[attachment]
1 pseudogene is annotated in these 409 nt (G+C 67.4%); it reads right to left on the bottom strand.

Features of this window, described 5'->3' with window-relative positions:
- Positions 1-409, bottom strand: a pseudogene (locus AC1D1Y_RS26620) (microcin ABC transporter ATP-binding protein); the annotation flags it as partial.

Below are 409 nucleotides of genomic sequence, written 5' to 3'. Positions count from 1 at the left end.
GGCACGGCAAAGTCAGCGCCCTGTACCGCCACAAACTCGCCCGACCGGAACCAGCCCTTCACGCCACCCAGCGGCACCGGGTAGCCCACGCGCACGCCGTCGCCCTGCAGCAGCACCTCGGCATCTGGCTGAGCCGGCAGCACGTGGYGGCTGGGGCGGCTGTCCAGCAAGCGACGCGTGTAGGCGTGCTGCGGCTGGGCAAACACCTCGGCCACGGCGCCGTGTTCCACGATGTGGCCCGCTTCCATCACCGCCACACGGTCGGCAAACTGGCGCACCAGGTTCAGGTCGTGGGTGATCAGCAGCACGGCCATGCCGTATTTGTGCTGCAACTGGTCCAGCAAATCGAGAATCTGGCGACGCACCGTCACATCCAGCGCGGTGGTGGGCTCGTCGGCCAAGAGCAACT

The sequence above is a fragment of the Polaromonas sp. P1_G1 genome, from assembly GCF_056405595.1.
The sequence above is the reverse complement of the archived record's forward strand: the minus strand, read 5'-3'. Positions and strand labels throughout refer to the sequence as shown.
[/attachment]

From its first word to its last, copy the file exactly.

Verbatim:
1 pseudogene is annotated in these 409 nt (G+C 67.4%); it reads right to left on the bottom strand.

Features of this window, described 5'->3' with window-relative positions:
- Positions 1-409, bottom strand: a pseudogene (locus AC1D1Y_RS26620) (microcin ABC transporter ATP-binding protein); the annotation flags it as partial.

Below are 409 nucleotides of genomic sequence, written 5' to 3'. Positions count from 1 at the left end.
GGCACGGCAAAGTCAGCGCCCTGTACCGCCACAAACTCGCCCGACCGGAACCAGCCCTTCACGCCACCCAGCGGCACCGGGTAGCCCACGCGCACGCCGTCGCCCTGCAGCAGCACCTCGGCATCTGGCTGAGCCGGCAGCACGTGGYGGCTGGGGCGGCTGTCCAGCAAGCGACGCGTGTAGGCGTGCTGCGGCTGGGCAAACACCTCGGCCACGGCGCCGTGTTCCACGATGTGGCCCGCTTCCATCACCGCCACACGGTCGGCAAACTGGCGCACCAGGTTCAGGTCGTGGGTGATCAGCAGCACGGCCATGCCGTATTTGTGCTGCAACTGGTCCAGCAAATCGAGAATCTGGCGACGCACCGTCACATCCAGCGCGGTGGTGGGCTCGTCGGCCAAGAGCAACT

The sequence above is a fragment of the Polaromonas sp. P1_G1 genome, from assembly GCF_056405595.1.
The sequence above is the reverse complement of the archived record's forward strand: the minus strand, read 5'-3'. Positions and strand labels throughout refer to the sequence as shown.